The police is looking for a criminal gang directly involved in the murder rights activist Marielle Franco, but no names have been made public yet.
Special police forces of Brazil are searching 15 addresses in Rio de Janeiro and Minas Gerais in the hopes of finding the person/s responsible for the murder of councilwoman and rights activist Marielle Franco, and her driver Anderson Gomes.
The Homicide Division of the Civil Police of Brazil is complying with search and arrest orders against the suspected murderers on Thursday, according to reports by teleSUR’s correspondent Nacho Lemus.
Local sources report that the arrest orders were issued against police officers and politicians involved in the murder, which took place on March 14.
The police agency declared that the operations are aimed at “verifying and checking intelligence information collected or anonymously transmitted to the unit” about the double murder. The information comes from parallel investigations to the case, as stated by the police.
According to O Globo, the main objective of the operations is a vehicle cloning criminal gang that could have cloned the silver Cobalt car used to the murders, which was identified but has yet to be find.
Rivaldo Barbosa, Rio de Janeiro’s chief of civil police, didn’t confirm this information but rather said the case was related with the murder of Marielle. The police has declared that secrecy “is the greatest guarantee for reaching the authors of the crimes being investigated.”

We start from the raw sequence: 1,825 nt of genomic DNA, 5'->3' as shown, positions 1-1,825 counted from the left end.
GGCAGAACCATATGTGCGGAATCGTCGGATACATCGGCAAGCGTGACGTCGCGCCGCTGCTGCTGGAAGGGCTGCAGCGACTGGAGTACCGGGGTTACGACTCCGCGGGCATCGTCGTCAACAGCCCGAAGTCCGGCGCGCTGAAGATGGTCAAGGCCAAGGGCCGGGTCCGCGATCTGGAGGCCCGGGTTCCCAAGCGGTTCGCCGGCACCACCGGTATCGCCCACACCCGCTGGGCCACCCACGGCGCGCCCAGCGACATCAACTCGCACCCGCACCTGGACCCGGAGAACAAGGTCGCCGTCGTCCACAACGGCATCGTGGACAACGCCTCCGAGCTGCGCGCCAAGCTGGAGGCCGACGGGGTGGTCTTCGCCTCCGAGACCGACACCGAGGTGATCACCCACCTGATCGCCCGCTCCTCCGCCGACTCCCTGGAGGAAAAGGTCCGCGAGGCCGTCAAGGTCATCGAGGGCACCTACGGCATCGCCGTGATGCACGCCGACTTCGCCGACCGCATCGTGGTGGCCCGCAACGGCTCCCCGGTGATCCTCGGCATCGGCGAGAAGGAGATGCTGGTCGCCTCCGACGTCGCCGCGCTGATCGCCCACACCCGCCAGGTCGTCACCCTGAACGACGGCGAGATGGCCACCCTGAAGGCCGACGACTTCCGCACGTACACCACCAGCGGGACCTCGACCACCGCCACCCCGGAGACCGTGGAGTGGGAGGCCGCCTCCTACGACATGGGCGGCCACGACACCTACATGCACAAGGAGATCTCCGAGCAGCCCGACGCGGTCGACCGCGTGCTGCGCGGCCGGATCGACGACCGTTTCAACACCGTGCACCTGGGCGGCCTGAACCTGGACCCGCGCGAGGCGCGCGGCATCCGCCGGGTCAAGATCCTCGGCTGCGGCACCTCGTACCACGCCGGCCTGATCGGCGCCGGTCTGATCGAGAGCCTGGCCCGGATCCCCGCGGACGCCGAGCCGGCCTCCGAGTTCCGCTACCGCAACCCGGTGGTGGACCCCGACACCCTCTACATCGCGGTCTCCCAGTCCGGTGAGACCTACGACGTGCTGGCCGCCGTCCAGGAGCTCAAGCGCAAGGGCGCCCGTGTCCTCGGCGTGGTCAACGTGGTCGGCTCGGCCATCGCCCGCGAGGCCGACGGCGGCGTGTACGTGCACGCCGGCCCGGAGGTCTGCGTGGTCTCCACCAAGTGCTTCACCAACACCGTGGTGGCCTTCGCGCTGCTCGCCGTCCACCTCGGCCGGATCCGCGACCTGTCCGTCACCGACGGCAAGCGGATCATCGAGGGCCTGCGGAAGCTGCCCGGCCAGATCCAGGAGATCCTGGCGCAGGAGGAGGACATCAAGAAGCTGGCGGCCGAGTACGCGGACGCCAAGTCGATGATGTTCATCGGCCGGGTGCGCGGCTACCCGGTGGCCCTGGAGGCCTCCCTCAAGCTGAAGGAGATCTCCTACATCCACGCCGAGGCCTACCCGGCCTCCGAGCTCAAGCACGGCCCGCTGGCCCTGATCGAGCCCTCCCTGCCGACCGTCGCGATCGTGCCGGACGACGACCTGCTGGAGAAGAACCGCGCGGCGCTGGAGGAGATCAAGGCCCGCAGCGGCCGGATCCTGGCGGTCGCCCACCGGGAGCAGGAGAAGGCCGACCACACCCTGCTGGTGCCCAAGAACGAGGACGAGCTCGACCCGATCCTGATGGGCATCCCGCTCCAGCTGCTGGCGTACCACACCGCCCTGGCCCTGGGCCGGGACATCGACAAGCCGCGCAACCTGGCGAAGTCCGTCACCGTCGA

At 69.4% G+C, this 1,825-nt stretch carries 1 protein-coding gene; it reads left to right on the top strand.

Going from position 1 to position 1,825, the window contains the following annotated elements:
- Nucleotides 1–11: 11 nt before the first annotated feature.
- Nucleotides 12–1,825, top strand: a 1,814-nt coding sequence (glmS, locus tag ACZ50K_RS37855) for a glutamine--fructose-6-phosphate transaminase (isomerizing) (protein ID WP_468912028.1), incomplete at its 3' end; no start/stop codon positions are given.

Urgente | Agentes de la División de Homicidios de la Policía Civil cumplen órdenes de detención y búsqueda de sospechosos por el asesinato de Marielle Franco en 15 domicilios de Río de Janeiro y Minas Gerais. pic.twitter.com/T95trywMn0
“Agents of the Homicides Division of the National Police are searching for suspects of Marielle Franco’s murder in order to arrest them in 15 addresses of Rio de Janeiro and Minas Gerais.”
The police has confirmed that there are local militias and other criminal gangs involved in the murder, which “likely” included politicians, however, no official suspect has been made public.
In November, Rio de Janeiro’s secretary of Public Security, Richard Nunes, explained that arresting one suspect would alert others and that investigators were trying to figure out how to capture most of them at once.
Brazil’s Minister of Public Security Raul Jungmann confirmed in November that the motives behind the murder had been political and that there were politicians, public agents, and paramilitaries involved, who were also the ones hampering investigations on the case.
Marielle Franco, an Afro-Brazilian lesbian and feminist socialist councilwoman, who was critical of police violence and the right-wing government, was assassinated in Rio de Janeiro along with her driver Anderson Gomes the night of Mar. 14, two weeks after she was named a rapporteur in a special commission to monitor military intervention in Rio de Janeiro.